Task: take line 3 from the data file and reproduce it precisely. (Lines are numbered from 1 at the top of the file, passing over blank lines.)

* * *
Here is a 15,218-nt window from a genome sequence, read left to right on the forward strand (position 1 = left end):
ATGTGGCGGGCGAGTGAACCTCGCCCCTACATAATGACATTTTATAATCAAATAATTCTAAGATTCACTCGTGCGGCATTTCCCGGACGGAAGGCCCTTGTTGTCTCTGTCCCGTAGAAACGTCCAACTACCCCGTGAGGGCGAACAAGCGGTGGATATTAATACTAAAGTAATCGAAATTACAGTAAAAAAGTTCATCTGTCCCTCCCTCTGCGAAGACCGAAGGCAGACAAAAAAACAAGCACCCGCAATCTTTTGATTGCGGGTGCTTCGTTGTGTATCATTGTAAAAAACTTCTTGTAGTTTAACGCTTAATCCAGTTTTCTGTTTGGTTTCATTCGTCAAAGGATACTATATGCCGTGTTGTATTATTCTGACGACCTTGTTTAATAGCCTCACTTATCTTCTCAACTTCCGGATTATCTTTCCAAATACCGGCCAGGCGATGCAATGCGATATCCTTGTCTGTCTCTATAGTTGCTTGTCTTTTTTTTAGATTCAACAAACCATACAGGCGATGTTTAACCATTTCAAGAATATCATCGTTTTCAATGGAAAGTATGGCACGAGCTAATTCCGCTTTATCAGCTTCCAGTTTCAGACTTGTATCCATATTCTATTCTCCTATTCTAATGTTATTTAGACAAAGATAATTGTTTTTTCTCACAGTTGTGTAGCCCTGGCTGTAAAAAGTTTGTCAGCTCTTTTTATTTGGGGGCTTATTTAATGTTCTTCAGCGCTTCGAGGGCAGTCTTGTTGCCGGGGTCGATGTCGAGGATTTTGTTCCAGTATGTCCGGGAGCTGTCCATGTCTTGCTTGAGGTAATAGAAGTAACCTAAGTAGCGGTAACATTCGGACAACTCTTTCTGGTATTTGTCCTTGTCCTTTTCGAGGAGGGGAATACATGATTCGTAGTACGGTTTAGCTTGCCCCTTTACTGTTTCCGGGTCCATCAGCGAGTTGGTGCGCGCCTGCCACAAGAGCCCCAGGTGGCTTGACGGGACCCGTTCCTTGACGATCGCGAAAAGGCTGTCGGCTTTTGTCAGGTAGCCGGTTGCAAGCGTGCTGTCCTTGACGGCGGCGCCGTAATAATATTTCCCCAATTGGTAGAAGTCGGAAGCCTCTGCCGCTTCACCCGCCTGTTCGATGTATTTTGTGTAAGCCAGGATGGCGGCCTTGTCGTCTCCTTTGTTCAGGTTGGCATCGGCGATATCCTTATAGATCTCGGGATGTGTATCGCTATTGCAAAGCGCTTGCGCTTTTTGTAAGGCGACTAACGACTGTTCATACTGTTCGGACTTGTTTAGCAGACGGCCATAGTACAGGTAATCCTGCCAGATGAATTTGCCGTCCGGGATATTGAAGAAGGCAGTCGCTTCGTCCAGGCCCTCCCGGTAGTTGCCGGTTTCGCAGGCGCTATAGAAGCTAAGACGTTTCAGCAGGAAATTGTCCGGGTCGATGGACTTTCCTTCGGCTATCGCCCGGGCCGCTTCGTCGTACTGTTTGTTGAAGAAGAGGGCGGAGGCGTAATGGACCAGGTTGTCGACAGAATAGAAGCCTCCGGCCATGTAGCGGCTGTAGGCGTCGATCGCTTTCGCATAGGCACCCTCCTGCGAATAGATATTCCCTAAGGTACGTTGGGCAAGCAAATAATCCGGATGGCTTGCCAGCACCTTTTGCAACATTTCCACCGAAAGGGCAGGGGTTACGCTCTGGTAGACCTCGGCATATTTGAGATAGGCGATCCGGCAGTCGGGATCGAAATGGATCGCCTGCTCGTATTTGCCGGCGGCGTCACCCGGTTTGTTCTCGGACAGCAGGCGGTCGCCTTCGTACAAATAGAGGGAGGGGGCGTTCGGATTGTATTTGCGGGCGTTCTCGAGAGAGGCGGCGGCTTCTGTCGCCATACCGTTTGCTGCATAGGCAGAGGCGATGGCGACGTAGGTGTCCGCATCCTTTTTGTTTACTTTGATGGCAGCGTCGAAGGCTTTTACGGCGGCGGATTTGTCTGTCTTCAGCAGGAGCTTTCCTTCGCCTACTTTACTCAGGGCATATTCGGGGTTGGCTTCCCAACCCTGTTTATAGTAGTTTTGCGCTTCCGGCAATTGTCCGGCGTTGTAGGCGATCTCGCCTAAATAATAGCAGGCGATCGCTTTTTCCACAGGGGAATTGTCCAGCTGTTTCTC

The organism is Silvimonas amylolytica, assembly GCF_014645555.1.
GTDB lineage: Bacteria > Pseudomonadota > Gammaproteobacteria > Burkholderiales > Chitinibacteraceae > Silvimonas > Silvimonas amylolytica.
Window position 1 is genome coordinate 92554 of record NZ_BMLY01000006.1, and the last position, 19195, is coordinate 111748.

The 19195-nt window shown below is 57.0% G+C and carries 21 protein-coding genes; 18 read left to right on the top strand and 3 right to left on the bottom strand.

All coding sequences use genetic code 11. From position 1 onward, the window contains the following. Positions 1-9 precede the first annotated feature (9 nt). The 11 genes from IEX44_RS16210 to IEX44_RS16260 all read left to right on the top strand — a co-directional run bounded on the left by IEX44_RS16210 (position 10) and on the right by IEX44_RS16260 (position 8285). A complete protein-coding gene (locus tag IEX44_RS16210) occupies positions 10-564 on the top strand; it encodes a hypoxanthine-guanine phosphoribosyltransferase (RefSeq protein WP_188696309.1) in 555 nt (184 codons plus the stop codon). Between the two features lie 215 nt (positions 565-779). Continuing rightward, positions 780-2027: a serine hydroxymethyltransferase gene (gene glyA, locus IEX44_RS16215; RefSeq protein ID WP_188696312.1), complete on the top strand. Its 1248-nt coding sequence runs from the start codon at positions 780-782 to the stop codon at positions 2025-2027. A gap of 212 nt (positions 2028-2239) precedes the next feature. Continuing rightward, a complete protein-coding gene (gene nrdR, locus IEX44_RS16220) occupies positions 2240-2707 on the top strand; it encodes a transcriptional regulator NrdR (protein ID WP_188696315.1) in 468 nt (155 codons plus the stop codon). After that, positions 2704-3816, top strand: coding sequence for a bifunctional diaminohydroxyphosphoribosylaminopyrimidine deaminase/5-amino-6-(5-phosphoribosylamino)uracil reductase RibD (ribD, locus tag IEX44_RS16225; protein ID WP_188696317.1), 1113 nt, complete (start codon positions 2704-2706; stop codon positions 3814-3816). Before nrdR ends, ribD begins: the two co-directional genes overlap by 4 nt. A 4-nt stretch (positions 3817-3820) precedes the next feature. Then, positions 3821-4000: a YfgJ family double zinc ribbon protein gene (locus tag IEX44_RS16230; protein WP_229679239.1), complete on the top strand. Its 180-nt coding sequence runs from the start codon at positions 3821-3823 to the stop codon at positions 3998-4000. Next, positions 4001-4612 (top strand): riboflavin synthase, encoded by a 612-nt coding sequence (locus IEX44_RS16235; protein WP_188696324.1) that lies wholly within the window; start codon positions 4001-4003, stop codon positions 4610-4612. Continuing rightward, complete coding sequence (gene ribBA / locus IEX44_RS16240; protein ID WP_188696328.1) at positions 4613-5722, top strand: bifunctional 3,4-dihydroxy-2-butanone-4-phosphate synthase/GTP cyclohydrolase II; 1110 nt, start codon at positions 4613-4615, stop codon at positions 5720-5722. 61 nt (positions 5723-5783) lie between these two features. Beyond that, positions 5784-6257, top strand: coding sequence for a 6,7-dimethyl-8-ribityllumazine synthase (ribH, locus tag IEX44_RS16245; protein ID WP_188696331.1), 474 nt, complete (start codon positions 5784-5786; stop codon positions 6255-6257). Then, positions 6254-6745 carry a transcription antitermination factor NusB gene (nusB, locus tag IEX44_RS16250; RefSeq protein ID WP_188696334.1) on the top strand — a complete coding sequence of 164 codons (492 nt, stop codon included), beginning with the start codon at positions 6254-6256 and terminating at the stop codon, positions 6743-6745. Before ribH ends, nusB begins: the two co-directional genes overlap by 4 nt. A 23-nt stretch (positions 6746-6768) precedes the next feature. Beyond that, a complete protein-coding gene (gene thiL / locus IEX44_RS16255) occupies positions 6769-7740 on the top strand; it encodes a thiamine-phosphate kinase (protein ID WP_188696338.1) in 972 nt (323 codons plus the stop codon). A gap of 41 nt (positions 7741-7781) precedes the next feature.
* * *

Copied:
The organism is Silvimonas amylolytica, assembly GCF_014645555.1.